The Poarch Band of Creek Indians has launched a new television ad urging the state to enter into a gambling compact with the tribe. The ad features people discussing the state budget crisis. They say a compact would generate revenue to benefit "you and me" and that, "Poarch can fix this deficit mess." The commercial debuted this week after legislators began a special session on a projected budget shortfall. The tribe has said it would like exclusive rights to run gambling in Alabama.
The deaths of three pedestrians on Montgomery streets this year has prompted police to urge people to exercise common sense at busy intersections. Montgomery Police Sgt. Brian Champlin says a pedestrian must remember that drivers are easily distracted. Sgt. Champlin also says a pedestrian who illegally crosses a street could face a disorderly conduct charge.
Alabama is seeking to proceed with executions after the U.S. Supreme Court upheld the use of a drug that the state plans to begin using in lethal injections. The state attorney general's office asked a federal judge in U.S. District Court filing Monday to dismiss a death row inmate's lawsuit claiming the sedative Midazolam is ineffective. A divided Supreme Court last month ruled 5-4 in a case from Oklahoma that the same drug can be used in executions without violating the constitutional prohibition on cruel and unusual punishment.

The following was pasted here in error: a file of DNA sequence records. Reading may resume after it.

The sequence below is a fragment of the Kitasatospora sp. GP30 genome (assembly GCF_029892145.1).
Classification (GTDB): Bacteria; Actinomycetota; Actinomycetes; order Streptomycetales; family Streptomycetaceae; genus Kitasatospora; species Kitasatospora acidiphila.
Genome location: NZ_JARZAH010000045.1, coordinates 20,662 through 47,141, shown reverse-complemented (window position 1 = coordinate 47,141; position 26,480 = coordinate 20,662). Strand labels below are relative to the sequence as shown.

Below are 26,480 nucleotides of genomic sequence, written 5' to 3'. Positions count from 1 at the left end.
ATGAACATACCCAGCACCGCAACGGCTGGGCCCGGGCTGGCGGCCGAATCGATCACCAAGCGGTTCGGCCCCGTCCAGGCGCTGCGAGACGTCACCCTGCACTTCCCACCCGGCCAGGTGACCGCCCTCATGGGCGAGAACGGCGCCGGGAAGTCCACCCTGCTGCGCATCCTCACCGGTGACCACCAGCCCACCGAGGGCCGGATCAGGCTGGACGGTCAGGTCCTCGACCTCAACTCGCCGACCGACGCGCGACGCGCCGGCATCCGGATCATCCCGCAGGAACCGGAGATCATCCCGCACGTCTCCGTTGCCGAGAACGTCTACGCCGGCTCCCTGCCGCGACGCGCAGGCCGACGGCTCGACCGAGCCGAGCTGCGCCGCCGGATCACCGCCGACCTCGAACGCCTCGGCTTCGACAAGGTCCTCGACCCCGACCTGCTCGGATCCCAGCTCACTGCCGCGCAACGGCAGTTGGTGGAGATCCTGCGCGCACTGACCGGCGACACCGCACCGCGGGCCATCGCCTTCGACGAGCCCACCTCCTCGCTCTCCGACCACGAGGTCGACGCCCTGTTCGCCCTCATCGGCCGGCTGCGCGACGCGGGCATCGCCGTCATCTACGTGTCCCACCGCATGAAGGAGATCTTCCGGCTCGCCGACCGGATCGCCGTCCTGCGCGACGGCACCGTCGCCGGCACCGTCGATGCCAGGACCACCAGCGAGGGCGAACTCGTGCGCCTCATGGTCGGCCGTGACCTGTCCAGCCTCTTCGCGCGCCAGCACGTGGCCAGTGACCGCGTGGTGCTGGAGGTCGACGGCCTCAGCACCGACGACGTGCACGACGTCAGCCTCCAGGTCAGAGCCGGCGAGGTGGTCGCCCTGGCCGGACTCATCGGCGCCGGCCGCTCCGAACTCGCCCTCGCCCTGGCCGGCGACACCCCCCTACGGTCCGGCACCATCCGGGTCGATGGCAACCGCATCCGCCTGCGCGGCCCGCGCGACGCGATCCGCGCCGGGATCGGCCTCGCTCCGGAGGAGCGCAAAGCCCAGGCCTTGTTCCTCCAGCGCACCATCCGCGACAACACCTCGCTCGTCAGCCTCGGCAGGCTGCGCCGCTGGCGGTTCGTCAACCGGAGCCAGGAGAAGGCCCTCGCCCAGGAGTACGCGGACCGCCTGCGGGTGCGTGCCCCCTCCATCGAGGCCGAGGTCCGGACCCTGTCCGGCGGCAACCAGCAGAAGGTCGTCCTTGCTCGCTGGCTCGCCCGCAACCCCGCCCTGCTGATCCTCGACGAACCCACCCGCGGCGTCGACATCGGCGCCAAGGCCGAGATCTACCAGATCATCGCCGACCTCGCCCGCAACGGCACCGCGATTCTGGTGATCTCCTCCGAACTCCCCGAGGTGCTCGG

A state senator wants to see the Education and General fund budgets unified into one, with all earmarks removed from revenue streams. Republican Paul Bussman of Cullman says he will file legislation to that effect during the special session that resumes in August. His plan also including spending caps on Medicaid and Corrections, which he says should assure education supporters that a raid on the ETF wouldn't be the end result. Additionally, the plan would make changes to the Rolling Reserve Act and establish scheduled reviews of state agency spending.
Alabama Governor Robert Bentley says the state must solve a budget crisis to avoid deep cuts in government services. Bentley says he is seeking "fair minimal taxes" including a cigarette tax increase, changes to business privilege taxes, and either a soft drink tax or small changes to a state income tax deduction. Bentley says he believes voters are adamantly opposed to the funding cuts in state parks, Medicaid and mental health that will happen Oct. 1st without new revenue.
June is National Black Music Month. WVAS-FM celebrated by producing a series of live jazz every evening in the month. We closed out our series The Freedom Sounds - Live Jazz featuring Eric Perkins performing live outside the Alumni House on the campus of Alabama State University.
The Freedom Sounds - Live Jazz is produced by Milton Shirdan in the studios of WVAS-FM on the campus of Alabama State University.